West central Minnesota newspaper editors showcase history of rural cooperatives in 'Cooperatives 100' exhibit
Two rural newspaper editors created an exhibit featuring 150 photographs and narratives telling the story of 30 different cooperatives in Minnesota as part of the 100th anniversary of the
GRANITE FALLS — Residents of west central Minnesota may not give it a lot of thought, but cooperatives provide many of the goods and services that are central to their daily lives. Filling up a vehicle at the local Cenex, picking up a jug of Land O'Lakes milk, or flipping the light switch on at a home powered by the local cooperative power association are all done without a thought to what made those little reliances possible.
But two editors of rural Minnesota newspapers give cooperatives a lot of thought, and are now telling the story of why others should, too, shifting the lens to the reasons why cooperatives were founded and the people behind them.
Jessica Stolen-Jacobson and Scott Tedrick created an exhibit featuring 150 photographs and narratives about 30 different Minnesota cooperatives. Their exhibit tells the story of what makes cooperatives special.
The exhibit is in recognition of the 100th anniversary of the signing of the Capper-Volstead Act, which is often called the “Magna Carta of Cooperatives.”
Andrew Volstead, one of the authors of the law, was a congressman from Granite Falls and an advocate for farmers. The legislation he co-authored with Arthur Capper, of Kansas, provided farmers with exemptions from antitrust laws that were preventing them from forming associations to market their products or buy the goods they needed.
Stolen-Jacobson is the editor of the Granite Falls Advocate Tribune, Montevideo American News and the Tri-County News in Cottonwood. Tedrick is a former editor of the Advocate Tribune, and current editor of the Renville Register in Olivia. A Legacy grant awarded by the state arts board allowed them to devote many hours in the past year to visiting and photographing the member-owners of 30 cooperatives in the state.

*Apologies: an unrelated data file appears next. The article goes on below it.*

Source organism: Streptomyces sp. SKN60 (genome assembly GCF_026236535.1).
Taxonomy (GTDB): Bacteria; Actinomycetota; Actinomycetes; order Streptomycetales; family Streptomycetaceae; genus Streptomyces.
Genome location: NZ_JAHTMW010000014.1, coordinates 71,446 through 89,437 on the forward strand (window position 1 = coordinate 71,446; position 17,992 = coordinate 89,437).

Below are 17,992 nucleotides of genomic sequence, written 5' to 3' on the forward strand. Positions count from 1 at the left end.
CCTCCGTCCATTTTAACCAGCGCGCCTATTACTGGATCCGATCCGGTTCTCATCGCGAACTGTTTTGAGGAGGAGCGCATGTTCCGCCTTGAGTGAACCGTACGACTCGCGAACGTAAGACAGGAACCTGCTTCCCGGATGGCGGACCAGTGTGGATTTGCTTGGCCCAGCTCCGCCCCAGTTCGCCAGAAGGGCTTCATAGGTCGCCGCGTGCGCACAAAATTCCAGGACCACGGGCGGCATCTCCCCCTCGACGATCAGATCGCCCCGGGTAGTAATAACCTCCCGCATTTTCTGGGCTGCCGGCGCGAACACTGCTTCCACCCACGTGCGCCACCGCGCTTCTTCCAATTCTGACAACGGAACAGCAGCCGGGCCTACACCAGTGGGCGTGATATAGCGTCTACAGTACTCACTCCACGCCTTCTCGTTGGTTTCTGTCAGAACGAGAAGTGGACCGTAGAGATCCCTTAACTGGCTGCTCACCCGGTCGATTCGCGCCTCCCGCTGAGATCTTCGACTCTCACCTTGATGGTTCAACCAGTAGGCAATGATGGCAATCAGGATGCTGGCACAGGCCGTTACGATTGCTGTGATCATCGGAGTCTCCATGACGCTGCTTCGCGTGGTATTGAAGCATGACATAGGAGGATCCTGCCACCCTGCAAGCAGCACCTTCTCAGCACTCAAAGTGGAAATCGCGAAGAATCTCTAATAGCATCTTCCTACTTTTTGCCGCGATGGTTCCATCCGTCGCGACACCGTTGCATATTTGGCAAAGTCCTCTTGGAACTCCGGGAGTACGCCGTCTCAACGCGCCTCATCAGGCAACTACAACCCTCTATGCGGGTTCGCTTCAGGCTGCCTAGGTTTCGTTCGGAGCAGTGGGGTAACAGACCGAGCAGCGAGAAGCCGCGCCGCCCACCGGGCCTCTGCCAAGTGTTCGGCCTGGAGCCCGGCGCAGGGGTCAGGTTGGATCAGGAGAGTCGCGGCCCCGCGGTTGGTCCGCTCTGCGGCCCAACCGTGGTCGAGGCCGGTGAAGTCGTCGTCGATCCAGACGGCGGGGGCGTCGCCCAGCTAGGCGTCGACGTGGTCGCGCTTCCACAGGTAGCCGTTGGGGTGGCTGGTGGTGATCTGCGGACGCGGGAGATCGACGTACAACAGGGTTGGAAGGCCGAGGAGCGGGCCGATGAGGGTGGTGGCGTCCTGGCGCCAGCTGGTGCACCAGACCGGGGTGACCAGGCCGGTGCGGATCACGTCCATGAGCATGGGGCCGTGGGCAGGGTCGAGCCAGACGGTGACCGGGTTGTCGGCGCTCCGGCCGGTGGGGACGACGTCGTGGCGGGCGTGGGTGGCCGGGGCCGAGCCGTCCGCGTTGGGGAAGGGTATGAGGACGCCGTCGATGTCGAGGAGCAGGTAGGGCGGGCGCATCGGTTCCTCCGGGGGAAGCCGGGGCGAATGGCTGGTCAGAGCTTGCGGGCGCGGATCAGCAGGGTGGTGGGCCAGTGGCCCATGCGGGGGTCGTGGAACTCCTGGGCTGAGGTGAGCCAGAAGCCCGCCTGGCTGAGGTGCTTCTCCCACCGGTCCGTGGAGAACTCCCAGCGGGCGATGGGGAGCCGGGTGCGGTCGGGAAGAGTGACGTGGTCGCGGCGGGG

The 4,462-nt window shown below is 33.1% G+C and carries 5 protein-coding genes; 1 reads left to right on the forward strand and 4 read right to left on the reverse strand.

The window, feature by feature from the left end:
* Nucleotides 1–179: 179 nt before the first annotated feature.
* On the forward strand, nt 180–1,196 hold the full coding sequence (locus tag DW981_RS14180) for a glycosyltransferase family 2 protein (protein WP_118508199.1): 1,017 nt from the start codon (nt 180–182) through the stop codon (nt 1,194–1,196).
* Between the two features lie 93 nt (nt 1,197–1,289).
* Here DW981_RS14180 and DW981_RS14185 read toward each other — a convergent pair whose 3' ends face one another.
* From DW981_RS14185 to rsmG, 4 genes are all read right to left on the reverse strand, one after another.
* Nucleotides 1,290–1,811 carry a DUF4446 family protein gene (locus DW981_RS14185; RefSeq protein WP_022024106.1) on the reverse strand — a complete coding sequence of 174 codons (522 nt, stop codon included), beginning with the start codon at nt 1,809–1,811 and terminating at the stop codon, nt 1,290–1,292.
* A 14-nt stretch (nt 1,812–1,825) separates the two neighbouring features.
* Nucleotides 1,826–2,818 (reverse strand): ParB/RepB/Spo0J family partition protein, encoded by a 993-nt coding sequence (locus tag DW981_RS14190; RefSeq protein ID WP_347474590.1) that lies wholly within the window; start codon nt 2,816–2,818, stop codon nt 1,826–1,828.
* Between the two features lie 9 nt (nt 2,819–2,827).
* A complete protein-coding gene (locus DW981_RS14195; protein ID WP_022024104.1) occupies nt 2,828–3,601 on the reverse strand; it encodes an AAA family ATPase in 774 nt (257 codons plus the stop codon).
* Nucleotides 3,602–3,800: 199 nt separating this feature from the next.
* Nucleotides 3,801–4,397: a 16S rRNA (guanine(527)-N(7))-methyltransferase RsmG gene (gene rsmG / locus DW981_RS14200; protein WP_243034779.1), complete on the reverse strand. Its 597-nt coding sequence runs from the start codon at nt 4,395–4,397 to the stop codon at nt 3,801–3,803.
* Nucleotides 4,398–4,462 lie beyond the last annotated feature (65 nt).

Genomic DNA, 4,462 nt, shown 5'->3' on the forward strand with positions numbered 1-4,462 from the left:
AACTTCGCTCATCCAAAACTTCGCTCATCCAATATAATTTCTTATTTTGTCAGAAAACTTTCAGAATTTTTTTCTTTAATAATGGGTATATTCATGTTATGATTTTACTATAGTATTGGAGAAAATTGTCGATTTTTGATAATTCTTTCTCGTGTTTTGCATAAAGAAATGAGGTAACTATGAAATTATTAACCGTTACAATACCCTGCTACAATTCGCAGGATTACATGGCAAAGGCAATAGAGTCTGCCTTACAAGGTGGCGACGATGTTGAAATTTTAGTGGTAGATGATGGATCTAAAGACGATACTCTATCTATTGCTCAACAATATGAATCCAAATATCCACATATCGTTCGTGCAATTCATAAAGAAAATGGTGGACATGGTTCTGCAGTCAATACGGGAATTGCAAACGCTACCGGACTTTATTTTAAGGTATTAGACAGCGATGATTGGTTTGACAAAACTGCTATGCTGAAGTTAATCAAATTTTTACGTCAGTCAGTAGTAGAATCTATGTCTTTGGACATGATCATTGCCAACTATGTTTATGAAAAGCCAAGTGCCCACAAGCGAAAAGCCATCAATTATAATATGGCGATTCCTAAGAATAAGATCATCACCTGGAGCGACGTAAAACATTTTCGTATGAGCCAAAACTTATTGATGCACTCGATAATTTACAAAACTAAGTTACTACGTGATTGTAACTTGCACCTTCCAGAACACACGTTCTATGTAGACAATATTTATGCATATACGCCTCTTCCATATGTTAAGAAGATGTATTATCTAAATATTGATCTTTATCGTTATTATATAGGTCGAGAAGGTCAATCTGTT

The 30 cooperatives they feature are but a slice of the 1,023 cooperatives active in Minnesota. There are more than 29,000 active cooperatives throughout the United States.
They wanted to show some of the variety of what cooperatives do, and found plenty of it. Cooperatives are created to address all manner of issues and needs — from a book store launched by anarchists (May Day Books) to an arts cooperative (Black Table Arts) committed to helping Black artists in the Twin Cities to a senior housing cooperative (Gramercy Park) in Rochester.
Stolen-Jacobsen and Tedrick traveled many rural roads to explore the wide-ranging roles of cooperatives in farm country. The Farmers Publishing Company in Bagley has been publishing a weekly newspaper in the community since 1918. The Tyler Lumber Company has been supplying the materials to build homes and farms in a large swath of the southern Minnesota prairie since 1903, or just one year after Volstead was first elected to Congress.
Volstead’s focus in the legislation was on farmers, and Stolen-Jacobson and Tedrick found lots of examples of farmers putting the new law to good use. The Cottonwood Cooperative Oil Company, founded in 1921, was the state’s first oil cooperative.
Locally, west central Minnesotans are familiar with the many farmer cooperatives that market grain or process crops, such as the Farmward Cooperative and Southern Minnesota Beet Sugar Cooperative. Land O'Lakes, Bongards and the Chippewa Valley Ethanol Company are also among the cooperatives which have seen growth and success after humble beginnings.
Renville-Sibley Cooperative Power Association, headquartered in Danube, delivers electric power to just over 1,900 accounts throughout Renville County, and also to households in Sibley, Chippewa, Kandiyohi, Redwood and Nicollet counties. Electric cooperatives serve more than 1.7 million Minnesotans and supply just under 23% of the state's electricity, according to figures from the Minnesota Rural Electric Association.
Both journalists said they returned from their visits with a sense that cooperatives will continue to be a big part of the region's future. Craft breweries, a cooperative to market the perennial grain known as Kernza, and a cooperative devoted to building a rural, fiber-optic system for broadband are just a few examples of more recently founded cooperatives.
No matter the cooperative, the editors said they quickly discovered a common denominator behind each.
“There’s an incredible sense of pride and ownership in it,” Tetrick said, adding, “that sense of service to the community.”
Truth be told, cooperatives are not easy to start, he said. The founders of the cooperatives they visited all shared a passion and motivation to create economic enterprises that also create a better community.
“It’s hard not to fall in love with people driven by that,” said Tedrick.
They also credit the cooperatives they visited with being true to the seven principles of cooperatives, which call for open and voluntary membership and democratic member control.
The full exhibit includes photographs and short narratives on the individual cooperatives. It opened at the K.K. Berge Art Gallery and Bluenose Gopher Public House, both in downtown Granite Falls. Stolen-Jacobsen and Tedrick are hoping to bring the exhibit to other venues in the months ahead, and have also produced a digital version for viewing by use of a QR code.